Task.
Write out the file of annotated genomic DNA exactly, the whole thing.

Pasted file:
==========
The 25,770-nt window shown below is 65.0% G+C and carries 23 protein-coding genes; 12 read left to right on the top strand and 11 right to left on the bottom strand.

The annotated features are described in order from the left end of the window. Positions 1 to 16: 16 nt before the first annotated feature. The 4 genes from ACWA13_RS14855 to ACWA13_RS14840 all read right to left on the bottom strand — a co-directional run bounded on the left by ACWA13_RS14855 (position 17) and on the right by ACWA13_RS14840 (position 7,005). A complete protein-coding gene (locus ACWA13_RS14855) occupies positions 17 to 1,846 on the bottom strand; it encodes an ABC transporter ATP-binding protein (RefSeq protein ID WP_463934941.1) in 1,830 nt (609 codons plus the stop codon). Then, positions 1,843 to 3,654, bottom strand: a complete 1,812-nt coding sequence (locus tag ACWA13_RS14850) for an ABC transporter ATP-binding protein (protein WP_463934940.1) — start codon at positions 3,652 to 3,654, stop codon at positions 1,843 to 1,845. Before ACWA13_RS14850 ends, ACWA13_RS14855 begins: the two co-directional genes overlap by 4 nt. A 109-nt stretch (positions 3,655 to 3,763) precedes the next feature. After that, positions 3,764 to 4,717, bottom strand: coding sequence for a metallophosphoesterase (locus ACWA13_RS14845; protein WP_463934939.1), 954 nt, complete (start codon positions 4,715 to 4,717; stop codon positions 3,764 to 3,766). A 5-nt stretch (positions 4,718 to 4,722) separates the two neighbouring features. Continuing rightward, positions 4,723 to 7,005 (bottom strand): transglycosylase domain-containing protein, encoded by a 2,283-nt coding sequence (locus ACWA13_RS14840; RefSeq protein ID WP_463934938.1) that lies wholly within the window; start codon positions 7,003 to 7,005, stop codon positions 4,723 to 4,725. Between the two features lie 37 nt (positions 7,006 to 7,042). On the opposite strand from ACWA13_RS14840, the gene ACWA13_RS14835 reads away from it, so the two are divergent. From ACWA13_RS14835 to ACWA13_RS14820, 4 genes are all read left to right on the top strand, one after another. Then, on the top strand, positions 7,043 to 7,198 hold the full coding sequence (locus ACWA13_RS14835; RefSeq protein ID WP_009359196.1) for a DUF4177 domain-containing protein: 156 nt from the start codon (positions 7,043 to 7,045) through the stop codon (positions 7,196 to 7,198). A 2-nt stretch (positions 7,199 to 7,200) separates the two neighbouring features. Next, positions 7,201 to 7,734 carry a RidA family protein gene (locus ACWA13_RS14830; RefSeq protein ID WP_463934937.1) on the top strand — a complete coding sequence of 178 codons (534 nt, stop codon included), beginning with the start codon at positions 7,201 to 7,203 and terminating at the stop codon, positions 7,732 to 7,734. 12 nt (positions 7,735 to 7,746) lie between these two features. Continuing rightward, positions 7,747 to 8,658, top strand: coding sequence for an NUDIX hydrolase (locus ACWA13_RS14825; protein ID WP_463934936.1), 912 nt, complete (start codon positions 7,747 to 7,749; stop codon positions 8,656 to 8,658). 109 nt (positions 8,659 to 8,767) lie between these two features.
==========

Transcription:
The 25,770-nt window shown below is 65.0% G+C and carries 23 protein-coding genes; 12 read left to right on the top strand and 11 right to left on the bottom strand.

The annotated features are described in order from the left end of the window. Positions 1 to 16: 16 nt before the first annotated feature. The 4 genes from ACWA13_RS14855 to ACWA13_RS14840 all read right to left on the bottom strand — a co-directional run bounded on the left by ACWA13_RS14855 (position 17) and on the right by ACWA13_RS14840 (position 7,005). A complete protein-coding gene (locus ACWA13_RS14855) occupies positions 17 to 1,846 on the bottom strand; it encodes an ABC transporter ATP-binding protein (RefSeq protein ID WP_463934941.1) in 1,830 nt (609 codons plus the stop codon). Then, positions 1,843 to 3,654, bottom strand: a complete 1,812-nt coding sequence (locus tag ACWA13_RS14850) for an ABC transporter ATP-binding protein (protein WP_463934940.1) — start codon at positions 3,652 to 3,654, stop codon at positions 1,843 to 1,845. Before ACWA13_RS14850 ends, ACWA13_RS14855 begins: the two co-directional genes overlap by 4 nt. A 109-nt stretch (positions 3,655 to 3,763) precedes the next feature. After that, positions 3,764 to 4,717, bottom strand: coding sequence for a metallophosphoesterase (locus ACWA13_RS14845; protein WP_463934939.1), 954 nt, complete (start codon positions 4,715 to 4,717; stop codon positions 3,764 to 3,766). A 5-nt stretch (positions 4,718 to 4,722) separates the two neighbouring features. Continuing rightward, positions 4,723 to 7,005 (bottom strand): transglycosylase domain-containing protein, encoded by a 2,283-nt coding sequence (locus ACWA13_RS14840; RefSeq protein ID WP_463934938.1) that lies wholly within the window; start codon positions 7,003 to 7,005, stop codon positions 4,723 to 4,725. Between the two features lie 37 nt (positions 7,006 to 7,042). On the opposite strand from ACWA13_RS14840, the gene ACWA13_RS14835 reads away from it, so the two are divergent. From ACWA13_RS14835 to ACWA13_RS14820, 4 genes are all read left to right on the top strand, one after another. Then, on the top strand, positions 7,043 to 7,198 hold the full coding sequence (locus ACWA13_RS14835; RefSeq protein ID WP_009359196.1) for a DUF4177 domain-containing protein: 156 nt from the start codon (positions 7,043 to 7,045) through the stop codon (positions 7,196 to 7,198). A 2-nt stretch (positions 7,199 to 7,200) separates the two neighbouring features. Next, positions 7,201 to 7,734 carry a RidA family protein gene (locus ACWA13_RS14830; RefSeq protein ID WP_463934937.1) on the top strand — a complete coding sequence of 178 codons (534 nt, stop codon included), beginning with the start codon at positions 7,201 to 7,203 and terminating at the stop codon, positions 7,732 to 7,734. 12 nt (positions 7,735 to 7,746) lie between these two features. Continuing rightward, positions 7,747 to 8,658, top strand: coding sequence for an NUDIX hydrolase (locus ACWA13_RS14825; protein ID WP_463934936.1), 912 nt, complete (start codon positions 7,747 to 7,749; stop codon positions 8,656 to 8,658). 109 nt (positions 8,659 to 8,767) lie between these two features.